Words by WhiskyPilgrim
The good ship bourbon just keeps gaining pace in the UK. So it’s no surprise that new brands keep heading across the Atlantic for their share of sterling. The Luxco raft isn’t entirely new, per se, but their whiskies are certainly rare beasts this side of the pond, newly given a push by Woolf Sung. I’d only previously tried one of them, so it was with great curiosity that I headed to Greek Street on 3rd July for a tasting led by Milroy’s alumnus and Woolf Sung ambassador Angus Martin.
First up was the value end of their offering. David Nicholson is a brand that has been knocking around for a long while; owned by the Van Winkle family until it was purchased by Luxco in 2000, and therefore afforded a measure of the lustre associated with that most fêted of bourbon names.
The two we were trying were the rye-recipe Reserve, and the wheat-recipe 1843. Both cost somewhere around the £40 mark from the most obvious channels.
The Reserve was an enigma, with a decent, if not spectacular, nose that improved out of recognition on the palate. High rye and very enjoyable indeed. I’d have no hesitation in picking a bottle up.
The 1843 was very young. I’ve had this discussion with a few BBS members now, and I’m yet to be convinced that a wheat-recipe bourbon can avoid tasting a little young and “spirity” without at least 6-8 years of knitting itself together in a cask.
This was rather borne out by a side-by-side tasting of the old 1843, with its 7 years age statement. Instantly there was a gulf in aroma class; where the current entity features fairly basic cereals and caramel over a slightly distracting estery character, the 7 year old comes across as far more the unified whole. Richer, fuller and more harmonious in every respect. A slight estery character did return on the finish; 7 years is hardly ancient, after all, but whilst your mileage may vary, my own view was that the previous 1843 is in a different league to the NAS offering.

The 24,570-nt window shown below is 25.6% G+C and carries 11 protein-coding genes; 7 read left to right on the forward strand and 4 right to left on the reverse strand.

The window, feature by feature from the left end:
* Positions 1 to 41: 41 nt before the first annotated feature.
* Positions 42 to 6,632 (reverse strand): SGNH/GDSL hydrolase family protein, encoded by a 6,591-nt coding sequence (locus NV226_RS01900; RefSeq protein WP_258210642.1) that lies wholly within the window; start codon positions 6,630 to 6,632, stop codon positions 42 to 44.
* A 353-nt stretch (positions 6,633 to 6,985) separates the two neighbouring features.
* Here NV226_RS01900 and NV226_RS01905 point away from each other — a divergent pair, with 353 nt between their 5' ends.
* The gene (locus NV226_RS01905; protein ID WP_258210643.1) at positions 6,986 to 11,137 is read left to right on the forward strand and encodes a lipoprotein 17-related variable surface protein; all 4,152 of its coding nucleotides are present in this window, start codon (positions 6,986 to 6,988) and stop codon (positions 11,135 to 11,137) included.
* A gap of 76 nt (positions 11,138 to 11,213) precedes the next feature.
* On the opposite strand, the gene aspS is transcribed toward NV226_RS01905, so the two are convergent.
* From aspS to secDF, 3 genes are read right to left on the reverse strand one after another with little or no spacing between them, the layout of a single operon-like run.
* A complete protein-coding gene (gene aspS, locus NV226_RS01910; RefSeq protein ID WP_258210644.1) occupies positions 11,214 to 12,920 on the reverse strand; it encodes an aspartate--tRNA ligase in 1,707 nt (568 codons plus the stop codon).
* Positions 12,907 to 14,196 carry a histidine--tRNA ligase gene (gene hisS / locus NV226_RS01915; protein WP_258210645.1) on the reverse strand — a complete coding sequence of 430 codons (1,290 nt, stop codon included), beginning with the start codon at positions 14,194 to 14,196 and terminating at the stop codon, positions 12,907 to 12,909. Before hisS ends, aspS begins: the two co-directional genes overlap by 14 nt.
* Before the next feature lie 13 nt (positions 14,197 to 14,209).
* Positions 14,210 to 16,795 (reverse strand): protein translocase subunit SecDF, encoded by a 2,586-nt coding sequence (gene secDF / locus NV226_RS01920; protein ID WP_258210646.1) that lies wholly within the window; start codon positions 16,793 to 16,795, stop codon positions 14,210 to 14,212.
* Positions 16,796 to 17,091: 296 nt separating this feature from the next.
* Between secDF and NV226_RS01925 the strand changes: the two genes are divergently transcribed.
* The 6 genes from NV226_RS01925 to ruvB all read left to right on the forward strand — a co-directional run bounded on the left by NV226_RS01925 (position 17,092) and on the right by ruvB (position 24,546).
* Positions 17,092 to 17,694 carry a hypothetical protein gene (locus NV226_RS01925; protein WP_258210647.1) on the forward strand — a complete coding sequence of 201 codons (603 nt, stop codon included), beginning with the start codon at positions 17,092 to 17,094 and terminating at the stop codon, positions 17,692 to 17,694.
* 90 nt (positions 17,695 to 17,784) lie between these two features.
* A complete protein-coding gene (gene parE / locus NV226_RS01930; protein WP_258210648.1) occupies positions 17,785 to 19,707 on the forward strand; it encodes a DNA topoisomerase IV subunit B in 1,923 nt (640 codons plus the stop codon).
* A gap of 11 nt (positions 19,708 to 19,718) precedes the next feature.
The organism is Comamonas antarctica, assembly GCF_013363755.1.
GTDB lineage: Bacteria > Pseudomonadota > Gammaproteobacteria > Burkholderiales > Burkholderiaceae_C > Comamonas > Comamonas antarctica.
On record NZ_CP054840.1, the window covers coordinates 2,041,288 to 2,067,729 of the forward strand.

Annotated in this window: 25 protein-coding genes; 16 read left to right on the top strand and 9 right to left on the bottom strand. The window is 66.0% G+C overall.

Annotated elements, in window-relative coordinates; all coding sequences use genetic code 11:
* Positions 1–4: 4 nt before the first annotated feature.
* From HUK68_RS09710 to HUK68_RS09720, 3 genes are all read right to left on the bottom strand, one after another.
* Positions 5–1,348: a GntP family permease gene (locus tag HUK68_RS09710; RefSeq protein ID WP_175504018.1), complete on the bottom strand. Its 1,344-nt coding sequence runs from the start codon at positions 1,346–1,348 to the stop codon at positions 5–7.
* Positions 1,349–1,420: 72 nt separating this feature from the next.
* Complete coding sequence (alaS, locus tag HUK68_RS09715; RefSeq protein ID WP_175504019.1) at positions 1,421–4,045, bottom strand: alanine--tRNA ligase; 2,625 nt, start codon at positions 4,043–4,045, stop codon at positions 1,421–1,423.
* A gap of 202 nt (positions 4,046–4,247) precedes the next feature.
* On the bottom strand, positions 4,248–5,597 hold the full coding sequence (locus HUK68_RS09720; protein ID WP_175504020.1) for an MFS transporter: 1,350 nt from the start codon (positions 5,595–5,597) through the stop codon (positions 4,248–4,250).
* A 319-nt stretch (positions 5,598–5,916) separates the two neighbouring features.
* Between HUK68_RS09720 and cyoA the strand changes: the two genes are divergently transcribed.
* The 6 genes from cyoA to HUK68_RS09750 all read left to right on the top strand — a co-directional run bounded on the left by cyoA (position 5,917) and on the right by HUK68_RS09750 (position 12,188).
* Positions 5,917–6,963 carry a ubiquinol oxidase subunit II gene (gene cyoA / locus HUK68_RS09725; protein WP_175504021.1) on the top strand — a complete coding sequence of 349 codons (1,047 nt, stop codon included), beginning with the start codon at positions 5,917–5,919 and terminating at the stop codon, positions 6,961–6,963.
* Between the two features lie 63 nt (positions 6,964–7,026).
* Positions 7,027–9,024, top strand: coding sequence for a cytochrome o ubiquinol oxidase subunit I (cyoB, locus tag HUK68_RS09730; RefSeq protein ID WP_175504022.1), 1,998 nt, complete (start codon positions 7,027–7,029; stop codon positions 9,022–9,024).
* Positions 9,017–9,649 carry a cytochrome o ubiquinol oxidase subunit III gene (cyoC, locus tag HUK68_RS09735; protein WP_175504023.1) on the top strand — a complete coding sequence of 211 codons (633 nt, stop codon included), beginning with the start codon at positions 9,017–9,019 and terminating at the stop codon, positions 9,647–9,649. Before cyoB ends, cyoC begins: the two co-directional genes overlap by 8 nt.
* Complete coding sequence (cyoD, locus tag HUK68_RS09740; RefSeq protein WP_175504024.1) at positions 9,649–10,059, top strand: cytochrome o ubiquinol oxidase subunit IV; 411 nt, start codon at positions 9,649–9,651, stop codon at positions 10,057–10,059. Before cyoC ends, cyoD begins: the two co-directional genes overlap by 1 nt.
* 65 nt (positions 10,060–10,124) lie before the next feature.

Next up, Bower Hill Reserve Rye. Which absolutely screamd MGPI. All the herbs (“dill,” said Angus) and spice and pine and florals associated with that distillery. If you’re a fan of that style (I am – immensely so) it’s mouthwatering stuff.
But then a shock. A couple of us had been chatting, and had assumed it was the usual 95% rye recipe. Until Angus revealed that it was in fact 51% rye, and 49% malted barley. Which begged the question: where was the barley? Everything about the aroma screamed rye. Screamed “very high rye.” At a real stretch, the palate was perhaps a smidge more voluptuous in body than one might encounter on a 95%, but the seemingly total absence (or possibly masking) of any barley character was astonishing.
A revelation then; and a very tasty one. But here’s the rub: it reminded me of Bulleit 95. That’s not a bad thing – Bulleit’s a cracking rye. But I can pick up Bulleit on offer at Asda for £22. At £70+, Bower Hill’s rather ambitiously priced. Worth seeking out by the glass rather than leaping straight into a full bottle purchase perhaps. After all, it may be exactly your cup of tea. But at the RRP, there’s an awful lot of competition – Pikesville 101 jumps to mind, for example – so caveat emptor and all that...
Which leads fairly neatly into the final trio of the evening. Blood Oath Pact No.2 was overlaid by a nice splash of red fruit; had a tasty, spicy rye core and a certain amount of complexity. Yellowstone 7 years old was very good indeed; unquestionably the pick of the bunch; whistle clean, hugely well-defined flavours of classic middle-aged bourbon (though I’m not sure how much of its wine finish showed...) Bower Hill Cask Strength was a brawny, nutty, woody, muscular beast of a bourbon; the sort of thing you want slid to you across a frontier saloon’s bar.
Very tasty, impressive stuff. Yellowstone in particular drew great admiration from the majority of those assembled (indeed one or two BBS members were practically cooing!) But it is worth bearing in mind that all three of these whiskies are priced more or less in line with Buffalo Trace’s Antique Collection (at RRP). All things considered, I’d probably take Yellowstone over the last few editions of Eagle Rare 17. But I’d still be a little hesitant before buying a bottle. There are a lot of excellent bourbons and ryes that are considerably more affordable than the Luxcos; to my mind they’re overreaching themselves ever so slightly.
That said, I enjoyed every whiskey I tasted on 3rd July. They’re a diverse bunch with several points of difference, and they’re more than worth seeking out by the glass. Your position may differ where opinion on pricing is concerned; I only offer my tuppenceworth as a slight caution.
Thanks to the BBS, Milroy’s, Angus Martin and Sebastian Woolf for a very enjoyable evening.